information from the Cloud, but also handle computing tasks including
   processing, storage, caching, and load balancing on data sent to and
   from the Cloud [Shi].  This does not preclude end devices from
   hosting computation themselves when possible, independently or as
   part of a distributed edge computing platform (this is also referred
   to as Mist Computing).

   Several standards developing organization (SDO) and industry forums
   have provided definitions of edge and fog computing:

   *  ISO defines edge computing as a "form of distributed computing in
      which significant processing and data storage takes place on nodes
      which are at the edge of the network" [ISO_TR].

   *  ETSI defines multi-access edge computing as a "system which
      provides an IT service environment and cloud-computing
      capabilities at the edge of an access network which contains one
      or more type of access technology, and in close proximity to its
      users" [ETSI_MEC_01].

   *  The Industrial Internet Consortium (formerly OpenFog) defines fog
      computing as "a horizontal, system-level architecture that
      distributes computing, storage, control and networking functions
      closer to the users along a cloud-to-thing continuum" [OpenFog].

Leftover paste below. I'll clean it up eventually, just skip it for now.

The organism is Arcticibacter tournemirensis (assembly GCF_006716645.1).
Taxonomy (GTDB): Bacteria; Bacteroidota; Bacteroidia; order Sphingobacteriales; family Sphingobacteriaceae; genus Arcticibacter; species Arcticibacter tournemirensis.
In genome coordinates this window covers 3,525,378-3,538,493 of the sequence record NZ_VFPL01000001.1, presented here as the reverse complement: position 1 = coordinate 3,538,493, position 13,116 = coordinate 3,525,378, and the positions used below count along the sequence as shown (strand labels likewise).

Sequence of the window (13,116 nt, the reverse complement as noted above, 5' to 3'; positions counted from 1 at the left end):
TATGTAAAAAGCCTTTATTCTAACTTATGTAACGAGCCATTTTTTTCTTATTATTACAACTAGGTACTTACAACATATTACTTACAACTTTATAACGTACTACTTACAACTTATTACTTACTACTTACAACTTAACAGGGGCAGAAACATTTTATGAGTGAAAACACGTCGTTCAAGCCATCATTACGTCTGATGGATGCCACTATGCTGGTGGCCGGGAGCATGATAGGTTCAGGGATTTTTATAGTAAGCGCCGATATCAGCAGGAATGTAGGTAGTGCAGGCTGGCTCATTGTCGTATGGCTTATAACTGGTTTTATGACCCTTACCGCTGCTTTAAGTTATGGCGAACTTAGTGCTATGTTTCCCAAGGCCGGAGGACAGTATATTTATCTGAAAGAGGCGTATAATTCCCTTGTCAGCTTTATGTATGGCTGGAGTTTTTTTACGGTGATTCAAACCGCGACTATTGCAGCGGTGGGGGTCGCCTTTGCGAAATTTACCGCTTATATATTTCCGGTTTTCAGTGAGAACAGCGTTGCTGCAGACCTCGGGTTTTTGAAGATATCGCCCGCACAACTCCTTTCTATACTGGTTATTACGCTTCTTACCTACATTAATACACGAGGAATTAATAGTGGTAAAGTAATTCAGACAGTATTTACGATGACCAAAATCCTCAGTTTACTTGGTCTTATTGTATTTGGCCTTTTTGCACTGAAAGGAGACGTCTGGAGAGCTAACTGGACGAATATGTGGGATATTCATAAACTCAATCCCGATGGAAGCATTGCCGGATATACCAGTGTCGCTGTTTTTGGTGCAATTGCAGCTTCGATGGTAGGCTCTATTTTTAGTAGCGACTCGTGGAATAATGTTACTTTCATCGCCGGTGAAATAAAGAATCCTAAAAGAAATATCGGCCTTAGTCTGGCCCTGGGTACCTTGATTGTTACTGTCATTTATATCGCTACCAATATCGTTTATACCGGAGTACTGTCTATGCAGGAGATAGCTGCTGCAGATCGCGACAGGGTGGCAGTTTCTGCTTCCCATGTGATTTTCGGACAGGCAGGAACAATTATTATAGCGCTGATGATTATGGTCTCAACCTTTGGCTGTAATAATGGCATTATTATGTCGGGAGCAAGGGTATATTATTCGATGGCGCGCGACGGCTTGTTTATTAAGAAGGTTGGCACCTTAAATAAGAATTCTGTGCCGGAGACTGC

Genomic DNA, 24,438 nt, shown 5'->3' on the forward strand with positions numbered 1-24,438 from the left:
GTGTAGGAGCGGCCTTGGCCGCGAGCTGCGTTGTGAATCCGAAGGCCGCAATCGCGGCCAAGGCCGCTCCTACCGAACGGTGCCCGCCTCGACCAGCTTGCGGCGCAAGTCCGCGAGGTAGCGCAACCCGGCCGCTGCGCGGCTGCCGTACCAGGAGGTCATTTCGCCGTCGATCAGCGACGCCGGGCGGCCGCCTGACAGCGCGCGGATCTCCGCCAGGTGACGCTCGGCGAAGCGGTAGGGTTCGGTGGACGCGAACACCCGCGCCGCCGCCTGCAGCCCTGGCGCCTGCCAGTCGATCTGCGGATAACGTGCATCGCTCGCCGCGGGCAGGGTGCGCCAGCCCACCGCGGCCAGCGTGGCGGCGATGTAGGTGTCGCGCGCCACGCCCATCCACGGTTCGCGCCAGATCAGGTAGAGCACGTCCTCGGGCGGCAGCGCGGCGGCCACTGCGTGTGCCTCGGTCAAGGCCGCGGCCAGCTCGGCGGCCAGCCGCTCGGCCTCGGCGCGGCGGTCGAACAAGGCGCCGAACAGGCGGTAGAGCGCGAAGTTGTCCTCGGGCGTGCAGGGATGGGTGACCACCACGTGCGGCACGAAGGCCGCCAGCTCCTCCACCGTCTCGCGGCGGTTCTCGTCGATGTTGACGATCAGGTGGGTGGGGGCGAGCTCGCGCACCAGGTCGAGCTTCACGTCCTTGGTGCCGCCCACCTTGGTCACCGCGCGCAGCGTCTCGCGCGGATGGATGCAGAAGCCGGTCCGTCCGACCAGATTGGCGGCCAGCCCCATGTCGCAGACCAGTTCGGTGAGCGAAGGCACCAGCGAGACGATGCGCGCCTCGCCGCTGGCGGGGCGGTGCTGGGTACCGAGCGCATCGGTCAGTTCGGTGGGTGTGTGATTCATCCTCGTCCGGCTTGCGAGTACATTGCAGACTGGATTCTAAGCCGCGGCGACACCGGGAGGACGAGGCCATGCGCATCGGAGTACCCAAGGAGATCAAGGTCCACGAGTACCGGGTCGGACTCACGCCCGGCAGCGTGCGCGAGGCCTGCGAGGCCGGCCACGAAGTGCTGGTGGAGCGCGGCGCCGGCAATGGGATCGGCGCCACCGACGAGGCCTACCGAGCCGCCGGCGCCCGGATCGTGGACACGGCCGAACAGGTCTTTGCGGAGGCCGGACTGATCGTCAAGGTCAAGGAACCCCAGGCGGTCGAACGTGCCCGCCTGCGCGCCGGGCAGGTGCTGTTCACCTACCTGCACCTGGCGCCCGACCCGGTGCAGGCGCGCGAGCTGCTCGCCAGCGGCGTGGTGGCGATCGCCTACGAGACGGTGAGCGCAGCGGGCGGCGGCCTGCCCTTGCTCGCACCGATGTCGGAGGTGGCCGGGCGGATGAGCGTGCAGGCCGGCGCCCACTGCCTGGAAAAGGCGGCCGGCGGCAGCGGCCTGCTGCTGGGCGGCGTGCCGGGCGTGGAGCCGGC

Based on these definitions, we can summarize a general philosophy of
   edge computing as to distribute the required functions close to users
   and data, while the difference to classic local systems is the usage
   of management and orchestration features adopted from cloud
   computing.

   Actors from various industries approach edge computing using
   different terms and reference models, although in practice these
   approaches are not incompatible and may integrate with each other:

   *  The telecommunication industry tends to use a model where edge
      computing services are deployed over Network Function
      Virtualization (NFV) infrastructure, at aggregation points or in
      proximity to the user equipment (e.g., gNodeBs) [ETSI_MEC_03].

   *  Enterprise and campus solutions often interpret edge computing as
      an "edge cloud", that is, a smaller data center directly connected
      to the local network (often referred to as "on-premise").

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   *  The automation industry defines the edge as the connection point
      between IT from OT (Operational Technology).  Hence, here edge
      computing sometimes refers to applying IT solutions to OT problems